Lancelot, the best knight in the world and the lover of the queen. He is a warrior but has some peculiarities that undermine him, and they all stem from his love. He is prone to contemplate rather than take action. Seeing an attempted rape, he debates whether to intervene; caught between love and honor, he debates whether to leap into the cart to save Guenevere. More seriously, perhaps, he is forever swooning whenever he thinks of Guenevere. At one point, he finds a comb in which is a single strand of her hair, and he nearly falls off his horse. At another point, he is so wrapped up in thoughts of her that he does not hear another knight’s challenge. It is only when the knight knocks him from his horse into a river that he is shaken from his reverie.
Guenevere, the queen of Logres, the most beautiful lady in the kingdom. In accordance with the dictates of courtly love, she is also somewhat fickle. She is Lancelot’s inspiration—without her, his prowess would come to naught. When he finally meets her in Meleagant’s castle, having rescued her and all the prisoners, she turns her back on him and walks out of the room without so much as speaking to him. She later explains that this was because he hesitated before getting into the cart and therefore must have considered his honor more important than his love. Her genuine affection for him is revealed, however, in her suicidal attitude when she believes him dead, though toward the end of the poem, she once more demonstrates her power over...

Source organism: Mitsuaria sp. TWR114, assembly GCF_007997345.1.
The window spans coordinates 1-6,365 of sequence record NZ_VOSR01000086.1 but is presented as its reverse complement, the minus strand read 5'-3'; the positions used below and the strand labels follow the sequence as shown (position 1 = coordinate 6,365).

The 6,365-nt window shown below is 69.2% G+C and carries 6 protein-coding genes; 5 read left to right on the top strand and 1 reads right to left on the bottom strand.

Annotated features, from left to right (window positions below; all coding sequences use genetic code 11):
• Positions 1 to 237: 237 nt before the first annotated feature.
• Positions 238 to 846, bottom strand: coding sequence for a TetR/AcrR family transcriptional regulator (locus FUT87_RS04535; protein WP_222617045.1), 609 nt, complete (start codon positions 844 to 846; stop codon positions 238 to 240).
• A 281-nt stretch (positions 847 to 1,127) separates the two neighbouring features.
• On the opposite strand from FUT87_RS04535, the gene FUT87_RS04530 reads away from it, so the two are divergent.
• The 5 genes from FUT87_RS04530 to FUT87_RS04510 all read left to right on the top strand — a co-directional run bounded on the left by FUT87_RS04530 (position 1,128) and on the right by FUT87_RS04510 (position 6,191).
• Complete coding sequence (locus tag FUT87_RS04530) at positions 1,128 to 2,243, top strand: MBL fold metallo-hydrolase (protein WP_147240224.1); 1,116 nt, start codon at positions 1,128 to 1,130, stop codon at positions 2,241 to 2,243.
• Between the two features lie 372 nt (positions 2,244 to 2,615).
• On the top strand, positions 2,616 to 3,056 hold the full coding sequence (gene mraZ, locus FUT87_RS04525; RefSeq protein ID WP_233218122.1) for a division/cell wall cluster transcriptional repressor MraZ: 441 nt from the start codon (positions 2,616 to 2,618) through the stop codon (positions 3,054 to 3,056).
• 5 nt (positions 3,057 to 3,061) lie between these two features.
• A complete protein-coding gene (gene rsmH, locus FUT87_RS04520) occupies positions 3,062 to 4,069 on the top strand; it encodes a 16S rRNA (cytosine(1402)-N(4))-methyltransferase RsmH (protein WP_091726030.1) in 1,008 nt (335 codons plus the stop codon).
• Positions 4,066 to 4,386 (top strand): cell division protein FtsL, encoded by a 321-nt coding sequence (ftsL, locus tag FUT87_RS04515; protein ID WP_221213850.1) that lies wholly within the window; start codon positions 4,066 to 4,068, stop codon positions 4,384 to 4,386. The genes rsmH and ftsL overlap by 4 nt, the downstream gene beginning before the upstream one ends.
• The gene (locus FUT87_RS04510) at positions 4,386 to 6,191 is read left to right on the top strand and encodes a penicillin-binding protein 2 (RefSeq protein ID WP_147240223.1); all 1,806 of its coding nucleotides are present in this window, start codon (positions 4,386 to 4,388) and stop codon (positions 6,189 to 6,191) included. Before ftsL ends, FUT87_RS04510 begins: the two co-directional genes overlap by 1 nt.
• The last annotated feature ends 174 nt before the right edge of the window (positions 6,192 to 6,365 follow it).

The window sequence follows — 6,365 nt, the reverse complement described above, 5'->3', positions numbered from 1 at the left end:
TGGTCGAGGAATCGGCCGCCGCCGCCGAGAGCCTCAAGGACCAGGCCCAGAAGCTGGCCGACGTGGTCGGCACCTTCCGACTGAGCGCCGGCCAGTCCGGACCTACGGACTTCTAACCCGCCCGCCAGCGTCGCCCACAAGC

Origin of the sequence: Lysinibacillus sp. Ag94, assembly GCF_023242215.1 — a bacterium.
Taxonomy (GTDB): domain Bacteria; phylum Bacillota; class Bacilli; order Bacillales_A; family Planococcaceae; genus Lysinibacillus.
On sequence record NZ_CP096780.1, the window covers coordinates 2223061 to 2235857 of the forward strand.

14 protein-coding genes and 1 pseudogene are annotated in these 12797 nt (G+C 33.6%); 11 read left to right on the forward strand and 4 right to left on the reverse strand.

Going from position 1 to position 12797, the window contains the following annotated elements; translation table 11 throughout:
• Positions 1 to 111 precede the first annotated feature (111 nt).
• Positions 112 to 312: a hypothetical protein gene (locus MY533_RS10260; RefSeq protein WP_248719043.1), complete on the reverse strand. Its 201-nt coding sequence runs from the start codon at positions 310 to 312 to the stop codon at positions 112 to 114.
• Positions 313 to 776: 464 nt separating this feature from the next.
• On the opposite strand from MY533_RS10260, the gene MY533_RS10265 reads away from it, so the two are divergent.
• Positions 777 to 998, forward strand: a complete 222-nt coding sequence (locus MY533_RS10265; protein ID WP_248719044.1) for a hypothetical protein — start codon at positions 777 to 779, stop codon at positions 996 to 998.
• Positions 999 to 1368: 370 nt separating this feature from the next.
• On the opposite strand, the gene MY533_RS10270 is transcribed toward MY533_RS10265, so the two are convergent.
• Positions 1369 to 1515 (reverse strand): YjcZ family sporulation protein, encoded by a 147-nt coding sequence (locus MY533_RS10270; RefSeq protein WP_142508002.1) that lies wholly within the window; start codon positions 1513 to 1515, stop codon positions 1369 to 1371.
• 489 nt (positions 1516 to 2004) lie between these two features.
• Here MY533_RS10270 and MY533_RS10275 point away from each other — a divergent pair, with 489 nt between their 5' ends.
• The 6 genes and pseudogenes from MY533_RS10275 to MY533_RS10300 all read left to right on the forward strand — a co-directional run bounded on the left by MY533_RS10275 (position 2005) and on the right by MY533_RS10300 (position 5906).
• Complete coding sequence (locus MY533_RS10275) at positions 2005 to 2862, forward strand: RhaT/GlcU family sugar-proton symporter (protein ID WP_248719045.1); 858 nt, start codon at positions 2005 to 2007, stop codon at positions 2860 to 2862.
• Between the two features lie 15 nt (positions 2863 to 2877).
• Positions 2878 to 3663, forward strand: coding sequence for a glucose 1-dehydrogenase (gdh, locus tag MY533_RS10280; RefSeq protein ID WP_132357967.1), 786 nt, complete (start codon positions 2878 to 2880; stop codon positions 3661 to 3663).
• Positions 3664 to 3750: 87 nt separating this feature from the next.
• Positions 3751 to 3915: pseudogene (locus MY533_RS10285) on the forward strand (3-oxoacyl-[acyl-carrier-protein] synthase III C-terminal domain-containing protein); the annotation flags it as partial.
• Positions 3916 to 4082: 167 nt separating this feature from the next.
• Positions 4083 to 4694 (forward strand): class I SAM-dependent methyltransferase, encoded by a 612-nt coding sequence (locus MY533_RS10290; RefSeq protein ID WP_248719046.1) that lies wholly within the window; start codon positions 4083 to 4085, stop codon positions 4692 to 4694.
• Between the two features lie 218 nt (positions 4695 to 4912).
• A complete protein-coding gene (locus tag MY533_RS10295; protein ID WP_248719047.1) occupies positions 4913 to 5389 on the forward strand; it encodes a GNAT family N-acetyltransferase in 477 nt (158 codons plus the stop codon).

(The entire section is 638 words.)